Just for a moment – as I racked my brain for hidden fragments of North Korean memories and began to question who I was and what I was doing – I believed anything was possible. That in reality, I was the one who had come up with the plan to defect. That my Social Security passbook had been manipulated by the State Security Department. That I must have suppressed it. That I was living in the wrong body. That life was just a pack of lies, a gap in the memory, a game of shadows… or a reading error.
“Nordkeramik State Works,” I saw when I looked at the round, official stamp for the fourth time. Oh right, I had been assigned to a manufacturing job at that factory once. Everything was fine. The world was back to normal.
But who knows? Maybe the border guards in Vladivostok would have let me through.
For you this poem is intended.
To make you love me once I send it.
To make you kiss me once for pleasure.
And not just one time either, treasure.
And not just kissing either, darling.
Other urges are my calling.
You know the ones – they’re farther south.**
It’s just a verse. To draw you out.
*Apparently a love poem. Action required: evaluate W.’s romantic relationship & keep under operational observation.
** (underlined in black) operationally significant, poss. coded indication of W.’s plans to go to Portugal with KP, as per informant reports
“I Suggest That We Kiss" features a narrator who says he has put the East German past behind him and forgotten all about it – until, nearly two decades after the fall of the Wall, he receives an invitation to attend a lecture on his own GDR-era resistance poetry. This is strange, since he has never considered himself a poet; after further investigation, he realizes that his “oeuvre” is drawn from a series of letters and assorted doggerel written to a girlfriend in the West, subsequently intercepted and meticulously analyzed by the Stasi. Throughout the novel, questioning the truth of his reality is central to the narrator’s experience, particularly when the East German secret police have constructed a very different picture of him than he has of himself.
The following translation features the novel’s first chapter and one of the teenage narrator’s poems, as annotated by the Stasi. A few translation issues are worth mentioning: In the first chapter, sentence structure echoes content. The narrator describes a visit to the Stasi headquarters, which are labyrinthine – rooms within rooms, doors leading merely to other doors, a building complex that “encapsulat[es] whole buildings within itself.” German literary style typically allows multiple dependent clauses within a sentence and encapsulated within one another. In this case, the tendency is also somewhat exaggerated, highlighting the narrator’s circuitous path through the building and his roundabout conversation with the investigator. I tried to replicate the sentence length as faithfully as possible to preserve this effect.
The narrator’s meeting with the investigator is technically an interrogation, but framed as a casual fireside chat. Much is left unsaid, with the implication that the narrator could easily slip up and say the wrong thing. Clearly, one hazard of relying on the reader’s assumptions lies in the very different German and American experiences of East Germany and the secret police; while the general references are easily understood, the particular minefields of this conversation would resonate more strongly with German readers. One way I dealt with this phenomenon later on was by translating the acronyms and proper names used for East German institutions. Thus the names are still unfamiliar (Upper Spree Works Polyclinic, Eggesin National People’s Army), but not wholly incomprehensible (Betriebspoliklinik Oberspree, NVA Eggesin).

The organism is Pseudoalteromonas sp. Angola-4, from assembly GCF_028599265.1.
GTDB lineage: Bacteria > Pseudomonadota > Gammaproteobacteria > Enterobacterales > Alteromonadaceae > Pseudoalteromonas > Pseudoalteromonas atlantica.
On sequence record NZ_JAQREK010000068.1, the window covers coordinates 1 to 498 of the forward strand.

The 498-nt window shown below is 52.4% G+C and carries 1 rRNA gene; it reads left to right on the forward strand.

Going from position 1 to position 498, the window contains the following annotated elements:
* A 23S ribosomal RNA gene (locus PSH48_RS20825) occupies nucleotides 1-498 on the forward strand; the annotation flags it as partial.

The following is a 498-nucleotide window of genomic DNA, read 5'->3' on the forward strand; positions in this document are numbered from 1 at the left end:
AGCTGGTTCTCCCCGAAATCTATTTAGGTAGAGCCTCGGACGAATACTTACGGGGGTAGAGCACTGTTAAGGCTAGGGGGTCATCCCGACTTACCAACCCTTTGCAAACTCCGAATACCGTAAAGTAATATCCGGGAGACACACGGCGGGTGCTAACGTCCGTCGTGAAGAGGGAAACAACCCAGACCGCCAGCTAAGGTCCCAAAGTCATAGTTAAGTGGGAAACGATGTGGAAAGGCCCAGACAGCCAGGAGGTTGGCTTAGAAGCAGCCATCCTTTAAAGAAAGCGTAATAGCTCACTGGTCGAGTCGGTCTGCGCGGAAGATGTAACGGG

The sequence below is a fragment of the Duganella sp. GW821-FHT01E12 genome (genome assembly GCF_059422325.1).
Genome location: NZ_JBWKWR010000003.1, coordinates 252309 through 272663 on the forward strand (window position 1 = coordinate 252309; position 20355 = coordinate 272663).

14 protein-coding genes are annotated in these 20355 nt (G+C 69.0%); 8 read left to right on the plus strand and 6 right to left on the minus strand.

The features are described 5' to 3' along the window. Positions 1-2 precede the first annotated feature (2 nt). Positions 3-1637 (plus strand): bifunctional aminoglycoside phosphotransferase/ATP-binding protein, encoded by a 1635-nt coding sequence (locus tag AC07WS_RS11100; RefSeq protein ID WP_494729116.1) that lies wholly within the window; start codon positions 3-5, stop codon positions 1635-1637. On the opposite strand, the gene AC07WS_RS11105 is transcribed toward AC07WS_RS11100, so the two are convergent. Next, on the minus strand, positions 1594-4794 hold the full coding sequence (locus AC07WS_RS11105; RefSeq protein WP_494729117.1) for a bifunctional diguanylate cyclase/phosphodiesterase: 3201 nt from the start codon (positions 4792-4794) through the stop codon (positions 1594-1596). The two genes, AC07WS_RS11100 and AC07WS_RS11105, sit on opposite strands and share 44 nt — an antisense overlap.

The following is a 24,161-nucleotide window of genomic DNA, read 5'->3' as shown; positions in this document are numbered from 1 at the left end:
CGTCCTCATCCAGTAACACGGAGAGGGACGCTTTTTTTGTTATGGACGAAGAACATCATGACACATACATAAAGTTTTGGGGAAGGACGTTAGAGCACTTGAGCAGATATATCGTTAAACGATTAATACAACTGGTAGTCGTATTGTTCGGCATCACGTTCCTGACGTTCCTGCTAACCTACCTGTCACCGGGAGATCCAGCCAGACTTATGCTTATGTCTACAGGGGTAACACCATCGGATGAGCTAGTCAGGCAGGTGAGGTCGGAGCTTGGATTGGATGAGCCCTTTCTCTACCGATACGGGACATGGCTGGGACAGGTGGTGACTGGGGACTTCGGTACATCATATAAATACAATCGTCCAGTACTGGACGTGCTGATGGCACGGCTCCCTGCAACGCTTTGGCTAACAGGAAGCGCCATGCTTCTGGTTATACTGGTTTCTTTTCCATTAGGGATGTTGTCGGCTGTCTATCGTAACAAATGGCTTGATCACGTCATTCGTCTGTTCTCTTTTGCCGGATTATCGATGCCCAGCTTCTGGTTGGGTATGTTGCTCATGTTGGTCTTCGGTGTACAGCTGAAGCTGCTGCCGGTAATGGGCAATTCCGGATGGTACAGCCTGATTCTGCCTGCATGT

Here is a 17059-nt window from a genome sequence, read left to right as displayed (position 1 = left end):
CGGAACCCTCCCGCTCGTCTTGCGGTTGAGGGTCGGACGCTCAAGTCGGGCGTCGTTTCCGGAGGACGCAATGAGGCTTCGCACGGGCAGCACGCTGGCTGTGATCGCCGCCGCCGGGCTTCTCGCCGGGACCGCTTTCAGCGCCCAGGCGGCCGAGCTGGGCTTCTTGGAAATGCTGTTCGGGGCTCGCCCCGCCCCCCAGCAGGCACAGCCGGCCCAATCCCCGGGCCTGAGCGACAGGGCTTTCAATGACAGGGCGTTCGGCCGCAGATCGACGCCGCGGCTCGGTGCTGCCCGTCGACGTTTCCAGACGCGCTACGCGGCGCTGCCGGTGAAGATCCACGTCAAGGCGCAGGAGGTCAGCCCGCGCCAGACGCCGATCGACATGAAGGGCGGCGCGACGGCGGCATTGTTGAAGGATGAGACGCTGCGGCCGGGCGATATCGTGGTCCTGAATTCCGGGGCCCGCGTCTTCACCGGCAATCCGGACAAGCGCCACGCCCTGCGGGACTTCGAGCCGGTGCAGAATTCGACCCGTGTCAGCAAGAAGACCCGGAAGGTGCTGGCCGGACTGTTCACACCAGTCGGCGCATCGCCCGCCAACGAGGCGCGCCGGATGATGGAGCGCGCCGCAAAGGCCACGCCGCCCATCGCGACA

Finally, there is the delicate matter of humor in translation. In some cases, as with the list of the narrator’s passbook stamps, merely naming East German organizations – in their volume and omnipresence – is an ironic reminder of the defunct culture, something that is potentially less apparent to an American reader. Other humor hinges on misunderstandings, both by the narrator and the Stasi, for instance at the end of Chapter One and in the footnotes to the poem. The former example, which depends on a bit of wordplay, is so subtle that even the translator nearly missed it. In the latter case, the misunderstanding is cultural, and the main challenge – an enjoyable one – was finding appropriately halting rhymes for the teenage author’s romantic verses.
Rayk Wieland, born in Leipzig in 1965, is a satirist and author. He is trained as an electrician, majored in philosophy, and has worked as a newspaper, radio, and television editor. He currently divides his time between Shanghai and Hamburg, working as a writer and TV journalist. He writes for the Frankfurt-based satirical journal Titanic, among others. Ich schlage vor, dass wir uns küssen, published in 2009, was his first novel and has been translated into Italian and Spanish. It was followed by the novel, Kein Feuer, das nicht brennt (2012).
Emily Banwell is a freelance translator based in Oakland, California. She received a PhD in German literature from UC Berkeley, where she lectured for several years before becoming a full-time translator. Published translations include more than a dozen nonfiction books and an excerpt of Heiko Michael Hartmann’s novel MOI in The Dirty Goat. She is a member of the American Literary Translators Association and ATA.